We think inclusivity is the foundation for building community. To define what we mean by community a little more clearly we can say that it's the act of connecting people or just providing a space for people to organically build relationships with others. This could be planned but the beautiful part is when they're unplanned and you just happen to bump into someone that sparks something for you whether it be business related, a friendship, or just someone you can relate with. When you build a space that makes people feel welcomed, safe, and comfortable, you're making it easier for more types of people to intersect. We also feel that there's a metaphysical component that's harder to put a finger on but essentially there seems to be a cosmic, creative current that runs through everyone and everything and we've noticed that a lot of "coincidences" seem to occur within these four walls that we just cannot explain. It is as if there is a greater force that pulls communities together that we could never plan to build.
Now that you’re three years in, what are some of the biggest challenges you’ve faced?
Oh man, there's so many... There are a lot of challenges with starting a small business. Right now the whole virus thing is going on and people are wondering if it's stressful for us. To be honest, every month feels this way if not more stressful. The biggest stressor is the financial one because at the end of the day that's what's going to keep your business alive. If your employees' checks bounce, they're gone. If you can't pay rent, you're done. Yes, you can take a loan out and buy yourself some time but if you're not figuring out how to consistently keep your revenues greater than your expenses then you're not going to be in this for long. For us that's especially hard, we don't come from money, we didn't have anything when we started Daydream, we took out loans, maxed out credit cards, begged friends and family for funds, sold our belongings... literally anything we could do besides trade equity for capital we did. That put us on a really tough path because when we opened our doors we were already deep in a financial hole. Many months we are a hair's breadth away from going out of business, literally one wrong move could make a check bounce or have us evicted. We don't wish that kind of stress on anyone. A smart and wealthy friend once told me that we needed to have at least a year of expenses in our bank account and I think once a business is able to figure out how to make that happen then you won't have that looming fear of being one wrong move away from going out of business. But when you start with less than nothing it's a long, hard ride to get to that point and you have to just figure it out on your own, it's not like you have money to hire a CFO to help you.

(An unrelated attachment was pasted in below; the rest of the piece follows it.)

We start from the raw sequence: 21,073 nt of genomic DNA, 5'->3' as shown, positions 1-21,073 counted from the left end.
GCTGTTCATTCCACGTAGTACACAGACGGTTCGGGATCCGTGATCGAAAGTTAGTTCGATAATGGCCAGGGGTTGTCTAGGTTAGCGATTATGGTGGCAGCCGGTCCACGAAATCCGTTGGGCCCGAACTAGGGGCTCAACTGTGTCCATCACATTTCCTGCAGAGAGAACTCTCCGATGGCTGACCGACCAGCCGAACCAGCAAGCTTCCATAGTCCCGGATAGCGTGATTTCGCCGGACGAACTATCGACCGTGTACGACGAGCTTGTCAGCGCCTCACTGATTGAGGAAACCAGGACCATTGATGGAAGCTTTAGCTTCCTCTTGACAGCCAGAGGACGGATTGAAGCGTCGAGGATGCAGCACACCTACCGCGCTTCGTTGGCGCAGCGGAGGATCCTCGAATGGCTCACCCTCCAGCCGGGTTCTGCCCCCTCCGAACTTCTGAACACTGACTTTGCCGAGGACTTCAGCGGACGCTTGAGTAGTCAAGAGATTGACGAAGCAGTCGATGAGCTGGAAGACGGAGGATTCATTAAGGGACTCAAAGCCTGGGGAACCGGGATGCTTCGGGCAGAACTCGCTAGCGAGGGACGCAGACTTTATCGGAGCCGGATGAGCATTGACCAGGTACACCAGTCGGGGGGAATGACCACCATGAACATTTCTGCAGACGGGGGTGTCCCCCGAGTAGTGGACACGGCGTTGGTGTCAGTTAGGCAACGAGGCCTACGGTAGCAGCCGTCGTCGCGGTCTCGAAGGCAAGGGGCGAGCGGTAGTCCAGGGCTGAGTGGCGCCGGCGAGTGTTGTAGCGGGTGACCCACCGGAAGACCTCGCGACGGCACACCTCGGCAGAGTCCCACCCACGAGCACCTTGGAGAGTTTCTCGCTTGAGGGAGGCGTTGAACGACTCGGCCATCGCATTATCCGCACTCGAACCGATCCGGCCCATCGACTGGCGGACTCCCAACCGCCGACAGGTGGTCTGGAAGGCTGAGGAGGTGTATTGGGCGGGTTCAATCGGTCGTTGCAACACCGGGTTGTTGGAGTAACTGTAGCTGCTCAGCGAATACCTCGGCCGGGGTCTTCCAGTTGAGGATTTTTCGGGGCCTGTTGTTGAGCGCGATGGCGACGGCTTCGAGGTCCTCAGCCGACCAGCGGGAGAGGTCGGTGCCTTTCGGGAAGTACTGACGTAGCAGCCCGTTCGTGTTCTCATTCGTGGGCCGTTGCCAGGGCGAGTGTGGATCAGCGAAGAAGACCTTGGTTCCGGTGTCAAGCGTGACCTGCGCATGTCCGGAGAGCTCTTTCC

How do you feel about being a small business in 2020?
We love it, there's so many incredible opportunities to make an impact on people. You have this platform where you get to interact with hundreds of people in person each day, thousands of people on the internet every hour, and a select few employees that you spend every moment with. Every word, action, and thought holds so much within it that can be unpacked into a cultural framework with far reaching symbolism and ramifications. Every conversation, design decision, espresso, font, material, everything has an expansive philosophical story all neatly disguised within it. We're constantly realizing ways for our philosophies to come through the right way but also leaving it open ended enough for people's own interpretations on the customer side of things. It's a lot more forward internally, we want to build a culture within Daydream, that internal culture is where the magic lies. We get to watch our team grow and learn and mature while at the same time we as owners get to experience similar growth as managers and operators of this business as well as individualistic growth.
What’s ahead for Daydream Surfshop?
We want to continue to work hard, but also just go with the flow. There's so much opportunity but also so many unknowns. We could be doing the exact same thing 5 years from now or we could have shops all over the globe, a sustainable private label collection, have cracked the code for renewable materials for surfboard production, built an institution revolving around education on surfing history and board design, or we could go out of business next month... although we are becoming more and more confident that will not happen as we continue to learn and grow everyday. We're just going to take it one moment at a time and enjoy the beauty that's right in front of us.